Kathleen Folbigg’s conviction to be scrutinised by new inquiry

Anton NilssonNCA NewsWire
NSW Attorney-General Mark Speakman said the new evidence could not be ignored. NCA NewsWire / Christian Gilles
Camera IconNSW Attorney-General Mark Speakman said the new evidence could not be ignored. NCA NewsWire / Christian Gilles Credit: News Corp Australia

Child killer Kathleen Folbigg will have another chance at freedom after the NSW Attorney-General recommended a new inquiry look into her conviction.

Folbigg’s advocates say it's possible she was unfairly convicted of the killings of her four children.

They have pointed to new scientific evidence related to the genetic mutation CALM2 that was found in two of the children.

“Notwithstanding that Ms Folbigg has already had numerous attempts to clear her name, this new evidence, and its widespread endorsement by scientists, cannot be ignored,” Attorney-General Mark Speakman said on Wednesday.

Mr Speakman said the new evidence was enough to trigger the inquiry.

However, it will be up to the person appointed to lead it, retired chief justice Thomas Bathurst, to decide what happens next.

NSW BUDGET ESTIMATES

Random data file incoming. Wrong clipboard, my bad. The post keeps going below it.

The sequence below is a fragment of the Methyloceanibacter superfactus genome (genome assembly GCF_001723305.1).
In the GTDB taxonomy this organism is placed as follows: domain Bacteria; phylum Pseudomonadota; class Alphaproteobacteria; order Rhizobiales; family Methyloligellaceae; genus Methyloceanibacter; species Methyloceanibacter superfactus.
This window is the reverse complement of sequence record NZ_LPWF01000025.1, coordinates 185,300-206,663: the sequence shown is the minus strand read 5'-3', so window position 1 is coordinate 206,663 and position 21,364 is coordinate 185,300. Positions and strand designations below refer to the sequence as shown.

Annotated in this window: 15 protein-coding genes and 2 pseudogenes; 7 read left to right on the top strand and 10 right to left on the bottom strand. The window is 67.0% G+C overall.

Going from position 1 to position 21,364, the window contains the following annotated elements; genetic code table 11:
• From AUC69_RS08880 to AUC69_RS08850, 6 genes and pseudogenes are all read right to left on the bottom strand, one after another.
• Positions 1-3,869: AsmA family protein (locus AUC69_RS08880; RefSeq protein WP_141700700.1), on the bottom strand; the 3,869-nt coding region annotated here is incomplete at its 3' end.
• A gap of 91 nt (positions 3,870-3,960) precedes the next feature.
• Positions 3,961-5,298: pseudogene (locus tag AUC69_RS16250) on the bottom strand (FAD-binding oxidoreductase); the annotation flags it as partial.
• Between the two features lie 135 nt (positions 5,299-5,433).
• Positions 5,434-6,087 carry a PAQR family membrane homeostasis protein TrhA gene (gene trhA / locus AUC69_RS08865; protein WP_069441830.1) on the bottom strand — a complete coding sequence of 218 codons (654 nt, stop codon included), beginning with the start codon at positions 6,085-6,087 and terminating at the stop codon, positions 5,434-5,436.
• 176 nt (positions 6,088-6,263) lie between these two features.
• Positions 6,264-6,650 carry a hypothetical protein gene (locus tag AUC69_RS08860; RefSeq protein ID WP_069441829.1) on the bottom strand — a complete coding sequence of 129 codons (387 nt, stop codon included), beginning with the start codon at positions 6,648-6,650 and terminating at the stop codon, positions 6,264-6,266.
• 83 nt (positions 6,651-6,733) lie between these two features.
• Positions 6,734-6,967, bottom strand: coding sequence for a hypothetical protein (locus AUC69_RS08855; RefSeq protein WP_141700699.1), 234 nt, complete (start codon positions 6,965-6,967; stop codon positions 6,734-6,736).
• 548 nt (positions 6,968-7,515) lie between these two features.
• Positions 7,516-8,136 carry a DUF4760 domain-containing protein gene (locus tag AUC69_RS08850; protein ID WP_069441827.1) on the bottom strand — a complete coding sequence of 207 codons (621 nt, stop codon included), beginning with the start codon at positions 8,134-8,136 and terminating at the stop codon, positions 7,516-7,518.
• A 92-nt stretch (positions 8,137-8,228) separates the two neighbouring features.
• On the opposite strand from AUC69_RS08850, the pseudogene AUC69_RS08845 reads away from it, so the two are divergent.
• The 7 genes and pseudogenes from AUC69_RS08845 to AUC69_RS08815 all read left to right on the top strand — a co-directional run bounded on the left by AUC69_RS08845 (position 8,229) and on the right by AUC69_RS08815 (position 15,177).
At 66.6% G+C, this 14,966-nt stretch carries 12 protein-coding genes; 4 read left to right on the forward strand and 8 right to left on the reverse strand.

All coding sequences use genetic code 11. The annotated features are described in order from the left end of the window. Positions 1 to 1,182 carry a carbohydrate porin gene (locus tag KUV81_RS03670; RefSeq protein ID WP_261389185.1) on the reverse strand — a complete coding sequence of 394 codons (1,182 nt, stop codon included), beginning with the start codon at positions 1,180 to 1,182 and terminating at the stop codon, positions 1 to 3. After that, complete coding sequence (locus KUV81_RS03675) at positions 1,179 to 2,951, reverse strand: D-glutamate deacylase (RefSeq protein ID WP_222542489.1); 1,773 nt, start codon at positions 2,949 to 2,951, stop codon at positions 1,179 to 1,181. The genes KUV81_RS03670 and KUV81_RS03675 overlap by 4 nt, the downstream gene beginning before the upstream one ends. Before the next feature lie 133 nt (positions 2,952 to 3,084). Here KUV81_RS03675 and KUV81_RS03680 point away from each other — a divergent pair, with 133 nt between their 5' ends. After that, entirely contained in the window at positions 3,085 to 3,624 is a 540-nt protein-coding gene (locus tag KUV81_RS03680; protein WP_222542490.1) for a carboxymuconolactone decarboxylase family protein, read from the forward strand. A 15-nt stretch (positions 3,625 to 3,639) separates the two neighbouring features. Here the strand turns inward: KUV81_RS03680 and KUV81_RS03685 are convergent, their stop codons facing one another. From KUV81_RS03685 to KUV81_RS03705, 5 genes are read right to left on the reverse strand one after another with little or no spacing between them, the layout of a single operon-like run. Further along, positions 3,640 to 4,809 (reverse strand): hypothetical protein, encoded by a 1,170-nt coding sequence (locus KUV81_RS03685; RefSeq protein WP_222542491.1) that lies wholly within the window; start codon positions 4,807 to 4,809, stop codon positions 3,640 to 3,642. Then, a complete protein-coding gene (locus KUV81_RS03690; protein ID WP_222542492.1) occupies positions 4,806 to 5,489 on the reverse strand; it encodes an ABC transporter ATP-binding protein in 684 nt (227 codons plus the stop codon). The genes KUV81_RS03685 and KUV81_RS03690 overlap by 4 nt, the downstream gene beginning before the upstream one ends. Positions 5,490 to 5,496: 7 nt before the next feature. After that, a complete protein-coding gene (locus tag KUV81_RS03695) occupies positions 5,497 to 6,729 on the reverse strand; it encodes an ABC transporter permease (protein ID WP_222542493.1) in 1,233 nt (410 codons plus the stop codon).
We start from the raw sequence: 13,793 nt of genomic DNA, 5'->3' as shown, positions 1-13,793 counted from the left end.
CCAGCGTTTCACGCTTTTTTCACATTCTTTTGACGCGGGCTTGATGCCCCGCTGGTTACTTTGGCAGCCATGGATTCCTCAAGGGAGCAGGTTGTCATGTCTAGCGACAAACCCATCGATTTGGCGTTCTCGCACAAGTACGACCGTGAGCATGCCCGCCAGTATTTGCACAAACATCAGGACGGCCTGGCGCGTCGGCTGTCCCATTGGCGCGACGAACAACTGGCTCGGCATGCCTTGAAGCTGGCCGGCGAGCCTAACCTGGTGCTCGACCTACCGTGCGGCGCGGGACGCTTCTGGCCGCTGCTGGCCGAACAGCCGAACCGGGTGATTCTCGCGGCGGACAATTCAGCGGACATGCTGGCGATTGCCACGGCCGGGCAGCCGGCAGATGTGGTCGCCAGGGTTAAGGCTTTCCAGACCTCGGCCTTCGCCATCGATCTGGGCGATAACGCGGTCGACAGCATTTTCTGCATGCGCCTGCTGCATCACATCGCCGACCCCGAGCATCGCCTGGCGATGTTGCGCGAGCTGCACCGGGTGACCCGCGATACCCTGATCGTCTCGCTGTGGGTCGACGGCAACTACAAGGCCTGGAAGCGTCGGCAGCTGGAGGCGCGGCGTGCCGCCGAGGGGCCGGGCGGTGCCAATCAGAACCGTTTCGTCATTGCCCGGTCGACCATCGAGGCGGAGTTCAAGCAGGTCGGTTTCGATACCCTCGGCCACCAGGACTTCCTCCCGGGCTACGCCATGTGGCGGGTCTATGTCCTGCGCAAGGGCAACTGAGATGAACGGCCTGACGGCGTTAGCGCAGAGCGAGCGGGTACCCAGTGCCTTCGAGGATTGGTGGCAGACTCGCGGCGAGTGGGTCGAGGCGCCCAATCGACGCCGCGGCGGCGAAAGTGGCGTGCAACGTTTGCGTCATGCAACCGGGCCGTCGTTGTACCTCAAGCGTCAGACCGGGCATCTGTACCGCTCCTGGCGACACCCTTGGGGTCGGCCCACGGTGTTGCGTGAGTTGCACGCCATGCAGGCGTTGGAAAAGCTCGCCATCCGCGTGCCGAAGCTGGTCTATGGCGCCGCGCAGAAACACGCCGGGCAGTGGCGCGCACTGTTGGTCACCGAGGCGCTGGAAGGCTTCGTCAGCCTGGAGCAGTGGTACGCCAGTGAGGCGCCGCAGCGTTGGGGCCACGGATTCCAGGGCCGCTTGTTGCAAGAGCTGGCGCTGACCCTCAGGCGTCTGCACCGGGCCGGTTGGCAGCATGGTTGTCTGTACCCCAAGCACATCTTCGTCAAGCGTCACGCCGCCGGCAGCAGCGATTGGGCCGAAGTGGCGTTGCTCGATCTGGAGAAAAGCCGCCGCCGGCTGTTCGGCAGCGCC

Camera IconNSW Attorney-General Mark Speakman said the new evidence could not be ignored. NCA NewsWire / Christian Gilles Credit: News Corp Australia

“At the conclusion of the inquiry, Mr Bathurst will prepare a report,” Mr Speakman said.

“If he is of the opinion there is reasonable doubt as to Ms Folbigg‘s guilt, Mr Bathurst may refer the matter to the Court of Criminal Appeal for further consideration.”

Folbigg is serving a 30-year jail term for killing her four children, who were aged between 19 days and 18 months when they died in separate incidents between February 1989 and March 1999.

LIFE AND TIMES OF KATHLEEN FOLBIGG

She was convicted in 2003 of murdering her babies Patrick, Sarah and Laura and of the manslaughter of her 19-day-old son Caleb.

Diary entries in which she expressed guilt and anguish over her children’s deaths and her frustrations and struggles with parenting were a key plank of the prosecution case.

Mr Speakman said he stopped short of recommending Ms Folbigg be pardoned because he believed the best way to reach a “just resolution” would be airing the new evidence in public.

The new inquiry will be the second one ordered by Mr Speakman.

The previous one, in 2019, concluded the inquiry had reinforced her guilt.

Originally published as Kathleen Folbigg’s conviction to be scrutinised by new inquiry

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